W3C home > Mailing lists > Public > www-style@w3.org > December 2013

Re: [selectors] :sorted pseudoclass for sorted tables

From: Linss, Peter <peter.linss@hp.com>
Date: Tue, 10 Dec 2013 17:03:03 -0800
Cc: Daniel Glazman <daniel.glazman@disruptive-innovations.com>, Brad Kemper <brad.kemper@gmail.com>, www-style list <www-style@w3.org>
Message-Id: <A411D228-BAD7-453B-A528-89B13784B81E@hp.com>
To: Tab Atkins Jr. <jackalmage@gmail.com>

On Dec 2, 2013, at 1:21 PM, Tab Atkins Jr. wrote:

> On Sat, Nov 30, 2013 at 11:44 PM, Daniel Glazman
> <daniel.glazman@disruptive-innovations.com> wrote:
>> On 01/12/13 06:33, Peter Linss wrote:
>>> The number isnít for numeric vs alphabetic sorting, itís the ordinality of the sort key, as in, sort by this column first, then this second. When multiple sort keys are being used, itíll likely be useful to style them so that the ordinality is visible.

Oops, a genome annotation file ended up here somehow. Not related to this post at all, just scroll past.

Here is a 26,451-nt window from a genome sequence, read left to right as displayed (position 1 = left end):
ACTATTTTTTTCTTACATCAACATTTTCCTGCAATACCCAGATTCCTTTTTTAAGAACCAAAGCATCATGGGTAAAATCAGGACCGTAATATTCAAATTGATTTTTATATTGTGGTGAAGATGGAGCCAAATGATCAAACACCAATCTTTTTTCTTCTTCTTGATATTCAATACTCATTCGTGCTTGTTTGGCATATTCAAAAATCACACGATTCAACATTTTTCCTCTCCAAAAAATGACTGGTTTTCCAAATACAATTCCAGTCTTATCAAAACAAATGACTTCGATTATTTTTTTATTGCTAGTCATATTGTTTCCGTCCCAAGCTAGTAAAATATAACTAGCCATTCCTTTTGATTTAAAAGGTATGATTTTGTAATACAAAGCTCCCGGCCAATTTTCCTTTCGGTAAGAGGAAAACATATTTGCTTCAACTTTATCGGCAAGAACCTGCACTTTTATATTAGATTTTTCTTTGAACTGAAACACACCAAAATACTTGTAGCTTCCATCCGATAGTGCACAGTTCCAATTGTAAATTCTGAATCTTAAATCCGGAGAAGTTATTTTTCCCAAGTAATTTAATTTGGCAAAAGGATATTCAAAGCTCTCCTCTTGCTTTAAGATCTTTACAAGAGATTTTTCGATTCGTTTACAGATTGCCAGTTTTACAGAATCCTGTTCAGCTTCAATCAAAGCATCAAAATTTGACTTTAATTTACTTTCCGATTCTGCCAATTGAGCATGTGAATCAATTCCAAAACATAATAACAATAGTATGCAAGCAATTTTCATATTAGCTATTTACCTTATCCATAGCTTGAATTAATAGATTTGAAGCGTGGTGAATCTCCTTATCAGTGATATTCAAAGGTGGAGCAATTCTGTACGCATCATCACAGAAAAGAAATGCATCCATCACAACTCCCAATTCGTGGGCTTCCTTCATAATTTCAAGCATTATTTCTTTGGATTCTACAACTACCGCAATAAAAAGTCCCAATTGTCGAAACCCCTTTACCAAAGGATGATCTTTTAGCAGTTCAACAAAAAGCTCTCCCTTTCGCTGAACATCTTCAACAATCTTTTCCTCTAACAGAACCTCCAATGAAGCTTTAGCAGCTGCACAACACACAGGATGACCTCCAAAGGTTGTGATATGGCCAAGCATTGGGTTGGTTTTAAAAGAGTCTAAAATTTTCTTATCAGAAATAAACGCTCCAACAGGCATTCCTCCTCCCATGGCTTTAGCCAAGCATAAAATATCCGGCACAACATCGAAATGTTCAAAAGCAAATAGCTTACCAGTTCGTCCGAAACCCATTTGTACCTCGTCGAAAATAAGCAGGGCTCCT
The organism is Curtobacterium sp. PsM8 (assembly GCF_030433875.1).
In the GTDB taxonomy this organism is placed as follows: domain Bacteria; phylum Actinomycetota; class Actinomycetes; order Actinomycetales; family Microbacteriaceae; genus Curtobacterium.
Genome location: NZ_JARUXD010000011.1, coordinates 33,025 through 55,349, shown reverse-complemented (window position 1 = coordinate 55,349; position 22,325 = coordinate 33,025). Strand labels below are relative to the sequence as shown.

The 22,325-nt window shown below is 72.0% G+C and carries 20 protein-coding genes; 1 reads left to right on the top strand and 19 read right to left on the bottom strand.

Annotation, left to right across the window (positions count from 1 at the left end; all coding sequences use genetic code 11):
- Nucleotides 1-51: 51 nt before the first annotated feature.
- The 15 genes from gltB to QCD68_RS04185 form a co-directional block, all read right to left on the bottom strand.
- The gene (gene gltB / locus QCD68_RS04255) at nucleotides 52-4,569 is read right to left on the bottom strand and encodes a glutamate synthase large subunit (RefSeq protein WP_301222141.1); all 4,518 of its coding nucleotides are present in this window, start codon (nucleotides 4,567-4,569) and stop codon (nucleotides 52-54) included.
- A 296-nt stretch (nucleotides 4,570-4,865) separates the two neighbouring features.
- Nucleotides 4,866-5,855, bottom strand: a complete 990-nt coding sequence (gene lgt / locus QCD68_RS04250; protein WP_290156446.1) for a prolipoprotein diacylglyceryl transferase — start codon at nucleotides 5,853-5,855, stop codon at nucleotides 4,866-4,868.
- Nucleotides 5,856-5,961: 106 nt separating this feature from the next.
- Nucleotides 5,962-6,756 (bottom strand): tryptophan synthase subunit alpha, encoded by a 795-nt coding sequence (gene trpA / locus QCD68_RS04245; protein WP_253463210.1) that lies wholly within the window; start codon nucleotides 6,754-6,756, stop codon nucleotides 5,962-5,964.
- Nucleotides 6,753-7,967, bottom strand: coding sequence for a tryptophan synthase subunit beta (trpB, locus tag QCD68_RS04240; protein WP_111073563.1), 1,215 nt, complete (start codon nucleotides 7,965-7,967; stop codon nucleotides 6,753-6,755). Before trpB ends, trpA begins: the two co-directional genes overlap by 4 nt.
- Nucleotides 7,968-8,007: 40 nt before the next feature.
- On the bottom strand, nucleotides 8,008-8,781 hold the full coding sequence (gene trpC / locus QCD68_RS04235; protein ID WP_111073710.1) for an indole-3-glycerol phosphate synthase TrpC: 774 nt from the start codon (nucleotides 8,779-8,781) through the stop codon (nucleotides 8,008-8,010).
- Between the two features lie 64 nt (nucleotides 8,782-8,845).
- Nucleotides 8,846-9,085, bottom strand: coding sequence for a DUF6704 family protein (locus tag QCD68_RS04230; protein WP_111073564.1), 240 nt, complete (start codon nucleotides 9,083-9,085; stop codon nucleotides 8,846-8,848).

>> 
>> That integer could be extended to ranges:
>>   1
>>   -3
>>   4-8
>>   9-
> 
> That's just an an+b term.  (And we can mix an+b with other grammars now, yay!)

Actually, no. I don't think what Daniel is describing is an+b term, but a actual range of indices (as in up to and including the 3rd item, or the 4th through 8th items, or the 9th item and above). If we add a range (which could be quite useful) then we should add it everywhere an+b is allowed (which might be an extension of an+b).

> 
>> I think we also miss a 'none' keyword here. The html model lacks it in
>> the case of a non-sortable column of a sortable table, for instance an
>> index of rows that you want to keep sequential even when the table is
>> sorted.
> 
> Interesting.
> 
> ~TJ


Received on Wednesday, 11 December 2013 01:03:29 UTC

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